Big Island Guidebook
The historical site had earned a Worth-a-Look rating in his Big Island guidebook and he had purposely driven an hour out of their way down a deserted patch of gravel road to find it.
He took the lead and hiked up the path, sweating. A wooden sign, staked in the middle of a pile of stones, was marked “Site of the Battle of Moku’ohai”.
He didn’t exactly know what he expected to see, but certainly not this barren lava field overgrown with yellowed shrub grass and twisted trees. No historic markers or monuments. No ruins. He searched for a place to focus for a photo, but under the intense sun, everything looked colorless and embarrassingly the same.
He walked over to the pile of stones holding up the sign. Crouching down, he picked up one of the loose rocks as a gust of wind rose up from the ocean and circled him.
The stone-slinger’s heart felt near to bursting with fear and excitement. It was the first time he’d gone to battle. He was only an inexperienced keiki compared to the muscular, tattooed warriors fighting to the death with jabs, swings and kicks.
As he dodged a thrown spear, he lost his footing and tumbled into a crevice. When he came to, the first thing he heard was a deep voice chanting. Then, as he peeked over the lava outcropping, he glimpsed barbed spear-tips followed by the most splendid feathered helmet he had ever seen.
It was the enemy chieftain and his bodyguards. King Kiwalaʻo himself stood just three canoe-lengths from his hiding place.
He reached for a stone in the woven pouch tied to his waist. A pang of fright— it was empty! Then he felt around the hollow cavity that hid him. Guided by an unseen Protector, his trembling fingers landed on a piece of porous rock that fit perfectly in his hand. He had one shot.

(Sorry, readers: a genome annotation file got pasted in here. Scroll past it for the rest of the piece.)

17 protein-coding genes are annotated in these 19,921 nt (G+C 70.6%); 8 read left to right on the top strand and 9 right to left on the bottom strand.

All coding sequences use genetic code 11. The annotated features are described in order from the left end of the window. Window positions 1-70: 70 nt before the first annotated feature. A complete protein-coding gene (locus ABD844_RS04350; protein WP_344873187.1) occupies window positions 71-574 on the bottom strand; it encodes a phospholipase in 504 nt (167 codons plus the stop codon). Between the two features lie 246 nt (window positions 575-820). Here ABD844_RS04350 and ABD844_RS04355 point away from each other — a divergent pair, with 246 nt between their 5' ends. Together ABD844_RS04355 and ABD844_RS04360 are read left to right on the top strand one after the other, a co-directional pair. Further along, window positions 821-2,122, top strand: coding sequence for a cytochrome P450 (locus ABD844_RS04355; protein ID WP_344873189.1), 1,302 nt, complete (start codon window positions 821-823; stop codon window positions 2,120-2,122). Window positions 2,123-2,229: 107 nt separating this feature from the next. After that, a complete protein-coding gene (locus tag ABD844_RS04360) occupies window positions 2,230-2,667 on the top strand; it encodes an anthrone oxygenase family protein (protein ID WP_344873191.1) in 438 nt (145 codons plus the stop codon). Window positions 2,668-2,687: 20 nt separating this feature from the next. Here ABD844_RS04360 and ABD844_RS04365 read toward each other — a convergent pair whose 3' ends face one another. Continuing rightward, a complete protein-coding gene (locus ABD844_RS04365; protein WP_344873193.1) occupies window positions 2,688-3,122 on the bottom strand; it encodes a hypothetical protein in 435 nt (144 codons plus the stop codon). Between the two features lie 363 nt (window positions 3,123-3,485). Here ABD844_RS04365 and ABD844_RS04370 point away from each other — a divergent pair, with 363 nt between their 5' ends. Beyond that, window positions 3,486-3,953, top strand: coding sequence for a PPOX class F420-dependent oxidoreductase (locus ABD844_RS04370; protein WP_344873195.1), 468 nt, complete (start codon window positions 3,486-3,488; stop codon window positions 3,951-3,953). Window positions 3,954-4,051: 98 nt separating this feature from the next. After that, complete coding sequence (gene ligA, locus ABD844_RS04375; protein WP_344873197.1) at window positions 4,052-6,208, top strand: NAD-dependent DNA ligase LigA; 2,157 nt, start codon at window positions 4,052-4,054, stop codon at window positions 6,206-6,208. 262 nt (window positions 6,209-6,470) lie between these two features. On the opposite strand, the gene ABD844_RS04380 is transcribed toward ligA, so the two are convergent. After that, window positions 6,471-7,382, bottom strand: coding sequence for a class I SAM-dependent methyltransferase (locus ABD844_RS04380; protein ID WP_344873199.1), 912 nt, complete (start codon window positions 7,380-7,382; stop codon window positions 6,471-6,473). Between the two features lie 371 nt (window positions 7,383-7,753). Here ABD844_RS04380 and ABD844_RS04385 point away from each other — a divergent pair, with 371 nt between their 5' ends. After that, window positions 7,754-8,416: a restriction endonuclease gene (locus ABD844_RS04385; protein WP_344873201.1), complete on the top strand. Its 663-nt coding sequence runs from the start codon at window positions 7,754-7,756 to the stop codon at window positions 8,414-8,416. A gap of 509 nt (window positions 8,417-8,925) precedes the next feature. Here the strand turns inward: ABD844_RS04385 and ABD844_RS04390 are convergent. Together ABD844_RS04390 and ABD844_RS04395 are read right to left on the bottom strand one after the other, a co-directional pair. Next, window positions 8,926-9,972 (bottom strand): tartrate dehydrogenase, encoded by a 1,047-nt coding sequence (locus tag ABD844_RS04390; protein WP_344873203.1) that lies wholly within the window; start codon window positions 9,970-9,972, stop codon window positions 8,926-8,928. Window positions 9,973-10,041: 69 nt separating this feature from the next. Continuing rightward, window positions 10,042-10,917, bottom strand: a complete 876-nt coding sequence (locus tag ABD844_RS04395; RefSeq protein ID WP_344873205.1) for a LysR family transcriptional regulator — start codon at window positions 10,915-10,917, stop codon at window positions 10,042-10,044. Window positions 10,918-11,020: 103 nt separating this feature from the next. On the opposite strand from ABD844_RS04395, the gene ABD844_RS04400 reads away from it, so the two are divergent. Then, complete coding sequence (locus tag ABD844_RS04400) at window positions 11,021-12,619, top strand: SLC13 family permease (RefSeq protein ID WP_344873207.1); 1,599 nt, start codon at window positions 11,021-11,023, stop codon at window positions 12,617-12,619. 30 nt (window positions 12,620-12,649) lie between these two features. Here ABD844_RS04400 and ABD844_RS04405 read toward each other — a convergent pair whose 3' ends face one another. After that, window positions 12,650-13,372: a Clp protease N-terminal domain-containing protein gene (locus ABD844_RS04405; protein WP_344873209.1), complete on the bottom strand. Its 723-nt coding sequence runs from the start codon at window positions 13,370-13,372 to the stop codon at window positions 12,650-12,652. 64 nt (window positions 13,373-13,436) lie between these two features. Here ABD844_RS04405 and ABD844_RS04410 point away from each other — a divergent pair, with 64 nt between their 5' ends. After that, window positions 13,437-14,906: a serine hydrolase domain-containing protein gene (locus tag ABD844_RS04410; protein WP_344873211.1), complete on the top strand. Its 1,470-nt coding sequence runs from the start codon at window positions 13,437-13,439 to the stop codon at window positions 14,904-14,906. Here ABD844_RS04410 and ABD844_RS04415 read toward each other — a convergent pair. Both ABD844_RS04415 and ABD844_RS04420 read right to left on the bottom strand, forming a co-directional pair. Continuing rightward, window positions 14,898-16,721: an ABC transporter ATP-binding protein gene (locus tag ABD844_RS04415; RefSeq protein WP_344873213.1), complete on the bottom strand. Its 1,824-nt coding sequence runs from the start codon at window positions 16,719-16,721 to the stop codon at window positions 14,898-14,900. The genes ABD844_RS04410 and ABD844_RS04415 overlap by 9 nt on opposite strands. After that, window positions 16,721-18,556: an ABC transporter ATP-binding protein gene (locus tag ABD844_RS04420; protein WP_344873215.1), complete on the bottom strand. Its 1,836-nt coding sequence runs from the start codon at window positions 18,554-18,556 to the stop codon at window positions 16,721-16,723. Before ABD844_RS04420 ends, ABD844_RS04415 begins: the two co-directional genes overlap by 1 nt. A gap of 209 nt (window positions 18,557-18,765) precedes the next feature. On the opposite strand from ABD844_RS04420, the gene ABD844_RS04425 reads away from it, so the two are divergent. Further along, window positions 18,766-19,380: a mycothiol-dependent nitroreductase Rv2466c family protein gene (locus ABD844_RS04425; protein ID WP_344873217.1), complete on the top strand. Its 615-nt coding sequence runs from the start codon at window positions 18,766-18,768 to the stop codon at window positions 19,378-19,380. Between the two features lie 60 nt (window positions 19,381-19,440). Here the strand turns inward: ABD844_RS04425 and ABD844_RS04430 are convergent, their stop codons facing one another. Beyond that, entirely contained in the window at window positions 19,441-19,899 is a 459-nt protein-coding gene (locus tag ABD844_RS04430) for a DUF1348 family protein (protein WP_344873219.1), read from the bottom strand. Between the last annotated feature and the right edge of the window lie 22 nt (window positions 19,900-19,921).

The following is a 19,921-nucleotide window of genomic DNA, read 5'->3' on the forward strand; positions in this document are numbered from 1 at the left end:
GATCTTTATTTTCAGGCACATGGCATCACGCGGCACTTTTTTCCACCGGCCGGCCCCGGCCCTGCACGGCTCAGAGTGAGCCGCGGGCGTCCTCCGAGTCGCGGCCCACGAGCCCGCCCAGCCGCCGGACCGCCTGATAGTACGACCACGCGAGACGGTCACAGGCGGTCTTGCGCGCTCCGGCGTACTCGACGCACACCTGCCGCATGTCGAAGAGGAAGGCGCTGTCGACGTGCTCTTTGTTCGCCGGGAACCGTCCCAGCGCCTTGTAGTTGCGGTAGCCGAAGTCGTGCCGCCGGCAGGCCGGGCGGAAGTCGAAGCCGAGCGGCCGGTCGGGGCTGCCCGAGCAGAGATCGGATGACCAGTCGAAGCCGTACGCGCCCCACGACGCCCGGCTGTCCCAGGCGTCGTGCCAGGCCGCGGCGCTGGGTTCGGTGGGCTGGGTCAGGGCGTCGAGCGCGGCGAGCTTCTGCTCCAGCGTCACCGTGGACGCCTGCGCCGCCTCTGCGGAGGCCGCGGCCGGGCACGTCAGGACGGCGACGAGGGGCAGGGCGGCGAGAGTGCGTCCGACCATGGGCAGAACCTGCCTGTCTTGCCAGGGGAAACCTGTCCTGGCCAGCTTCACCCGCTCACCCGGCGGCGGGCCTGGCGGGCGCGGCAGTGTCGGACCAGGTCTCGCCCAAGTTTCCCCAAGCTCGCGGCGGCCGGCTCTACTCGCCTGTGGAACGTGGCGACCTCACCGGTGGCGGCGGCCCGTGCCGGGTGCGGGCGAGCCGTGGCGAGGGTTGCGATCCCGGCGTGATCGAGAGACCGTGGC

He swallowed hard and rose up from his hiding place, not caring he would draw the enemy’s attention. The nearest warrior spotted him and shouted a warning as he spun the sling with a circling arm.
Breathing steady, he took aim and let it fly. It was a perfect shot. The rock slammed into the chieftain’s forehead, knocking off his helmet. The great Kiwalaʻo let out a grunt, staggered to his knees and then went down in a heap.
Run! Run now! Every warrior must learn to run sometimes…
His breath came in spurts as he dodged the enemy’s spears and scrambled over the boulders. Running, he disappeared through the twisted trees, a gust of wind at his back.
The tourist lets the stone fall from his fingers, stands up and wipes his hand on his shorts.
“Stacy!” he calls out to his wife, still sitting in the rental car with the windows rolled down. “Wild goose chase.” He walks toward her. “Don’t bother getting out. Nothing here except a pile of rocks.”